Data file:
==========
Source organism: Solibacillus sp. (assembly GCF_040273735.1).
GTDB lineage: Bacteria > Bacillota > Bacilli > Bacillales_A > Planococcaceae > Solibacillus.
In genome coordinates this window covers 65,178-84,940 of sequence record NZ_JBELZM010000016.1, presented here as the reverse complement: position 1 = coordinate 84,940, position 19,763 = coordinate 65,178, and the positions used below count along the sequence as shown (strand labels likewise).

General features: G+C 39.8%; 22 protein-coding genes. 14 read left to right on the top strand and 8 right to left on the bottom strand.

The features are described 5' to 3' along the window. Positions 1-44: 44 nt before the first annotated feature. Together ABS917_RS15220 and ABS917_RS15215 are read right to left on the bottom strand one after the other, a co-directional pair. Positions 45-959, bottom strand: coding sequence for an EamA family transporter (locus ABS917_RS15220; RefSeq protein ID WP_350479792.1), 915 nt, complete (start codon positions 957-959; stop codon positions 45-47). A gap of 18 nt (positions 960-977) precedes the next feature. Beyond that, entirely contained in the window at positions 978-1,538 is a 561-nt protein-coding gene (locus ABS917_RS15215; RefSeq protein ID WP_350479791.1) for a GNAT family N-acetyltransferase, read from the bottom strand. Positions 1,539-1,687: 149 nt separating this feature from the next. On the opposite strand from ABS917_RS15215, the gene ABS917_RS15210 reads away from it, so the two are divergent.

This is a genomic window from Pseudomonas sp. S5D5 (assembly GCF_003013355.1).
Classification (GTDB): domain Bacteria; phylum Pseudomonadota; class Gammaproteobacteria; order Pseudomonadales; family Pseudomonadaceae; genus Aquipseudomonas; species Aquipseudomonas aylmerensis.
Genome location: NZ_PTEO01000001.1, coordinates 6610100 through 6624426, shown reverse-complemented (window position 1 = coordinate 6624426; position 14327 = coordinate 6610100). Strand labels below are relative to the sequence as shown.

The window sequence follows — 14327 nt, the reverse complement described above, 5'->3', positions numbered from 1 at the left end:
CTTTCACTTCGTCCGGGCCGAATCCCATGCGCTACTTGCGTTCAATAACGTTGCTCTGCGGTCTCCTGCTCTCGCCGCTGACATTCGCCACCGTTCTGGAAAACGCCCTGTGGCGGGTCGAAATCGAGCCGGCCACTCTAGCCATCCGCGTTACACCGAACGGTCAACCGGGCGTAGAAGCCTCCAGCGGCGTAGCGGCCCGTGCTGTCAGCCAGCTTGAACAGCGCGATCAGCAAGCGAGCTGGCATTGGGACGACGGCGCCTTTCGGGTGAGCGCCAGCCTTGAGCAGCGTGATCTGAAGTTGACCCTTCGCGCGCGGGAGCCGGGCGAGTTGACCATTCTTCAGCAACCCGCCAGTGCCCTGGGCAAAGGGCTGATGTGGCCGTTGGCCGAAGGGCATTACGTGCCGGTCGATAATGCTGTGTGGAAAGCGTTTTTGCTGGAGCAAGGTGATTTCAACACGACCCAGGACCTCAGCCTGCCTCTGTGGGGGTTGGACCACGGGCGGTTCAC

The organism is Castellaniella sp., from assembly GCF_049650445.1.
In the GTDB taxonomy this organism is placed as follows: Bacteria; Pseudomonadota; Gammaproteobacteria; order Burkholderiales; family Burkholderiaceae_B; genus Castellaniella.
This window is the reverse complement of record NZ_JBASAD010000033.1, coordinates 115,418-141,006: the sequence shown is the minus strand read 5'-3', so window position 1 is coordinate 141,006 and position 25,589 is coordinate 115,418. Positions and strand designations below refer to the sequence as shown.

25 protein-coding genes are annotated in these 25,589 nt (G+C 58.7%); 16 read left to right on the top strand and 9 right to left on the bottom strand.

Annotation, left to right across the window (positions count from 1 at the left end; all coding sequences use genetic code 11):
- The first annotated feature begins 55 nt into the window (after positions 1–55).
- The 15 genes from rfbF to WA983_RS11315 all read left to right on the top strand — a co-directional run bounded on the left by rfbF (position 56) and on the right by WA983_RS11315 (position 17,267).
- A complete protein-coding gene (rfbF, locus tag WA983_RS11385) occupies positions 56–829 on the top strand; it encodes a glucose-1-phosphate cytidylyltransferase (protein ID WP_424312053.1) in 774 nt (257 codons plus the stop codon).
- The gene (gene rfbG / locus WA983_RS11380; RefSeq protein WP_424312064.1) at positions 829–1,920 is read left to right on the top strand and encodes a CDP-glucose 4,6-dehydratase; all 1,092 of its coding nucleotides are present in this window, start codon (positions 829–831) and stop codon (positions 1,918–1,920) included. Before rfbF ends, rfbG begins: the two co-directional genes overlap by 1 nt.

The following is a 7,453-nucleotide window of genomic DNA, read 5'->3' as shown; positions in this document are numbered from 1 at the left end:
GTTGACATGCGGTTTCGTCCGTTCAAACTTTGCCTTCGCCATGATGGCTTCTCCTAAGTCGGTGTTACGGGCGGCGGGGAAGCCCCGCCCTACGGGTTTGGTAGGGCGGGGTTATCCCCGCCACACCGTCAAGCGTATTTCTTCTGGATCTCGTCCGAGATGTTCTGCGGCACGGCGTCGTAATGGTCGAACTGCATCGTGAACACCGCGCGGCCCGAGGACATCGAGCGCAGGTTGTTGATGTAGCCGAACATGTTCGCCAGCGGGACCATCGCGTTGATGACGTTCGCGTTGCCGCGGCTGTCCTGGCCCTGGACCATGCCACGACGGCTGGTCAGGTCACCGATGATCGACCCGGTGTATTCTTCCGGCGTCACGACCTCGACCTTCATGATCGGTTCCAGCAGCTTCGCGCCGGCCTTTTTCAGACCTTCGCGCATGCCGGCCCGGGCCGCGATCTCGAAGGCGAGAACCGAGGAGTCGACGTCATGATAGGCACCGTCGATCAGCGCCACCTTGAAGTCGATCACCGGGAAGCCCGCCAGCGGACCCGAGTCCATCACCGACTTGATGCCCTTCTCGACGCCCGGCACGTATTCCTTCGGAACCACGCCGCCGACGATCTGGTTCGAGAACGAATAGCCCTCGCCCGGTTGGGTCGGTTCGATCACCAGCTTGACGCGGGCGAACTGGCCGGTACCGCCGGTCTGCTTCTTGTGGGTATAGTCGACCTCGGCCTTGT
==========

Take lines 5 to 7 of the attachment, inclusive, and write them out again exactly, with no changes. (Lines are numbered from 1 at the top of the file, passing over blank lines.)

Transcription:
The features are described 5' to 3' along the window. Positions 1-44: 44 nt before the first annotated feature. Together ABS917_RS15220 and ABS917_RS15215 are read right to left on the bottom strand one after the other, a co-directional pair. Positions 45-959, bottom strand: coding sequence for an EamA family transporter (locus ABS917_RS15220; RefSeq protein ID WP_350479792.1), 915 nt, complete (start codon positions 957-959; stop codon positions 45-47). A gap of 18 nt (positions 960-977) precedes the next feature. Beyond that, entirely contained in the window at positions 978-1,538 is a 561-nt protein-coding gene (locus ABS917_RS15215; RefSeq protein ID WP_350479791.1) for a GNAT family N-acetyltransferase, read from the bottom strand. Positions 1,539-1,687: 149 nt separating this feature from the next. On the opposite strand from ABS917_RS15215, the gene ABS917_RS15210 reads away from it, so the two are divergent.

This is a genomic window from Pseudomonas sp. S5D5 (assembly GCF_003013355.1).
Classification (GTDB): domain Bacteria; phylum Pseudomonadota; class Gammaproteobacteria; order Pseudomonadales; family Pseudomonadaceae; genus Aquipseudomonas; species Aquipseudomonas aylmerensis.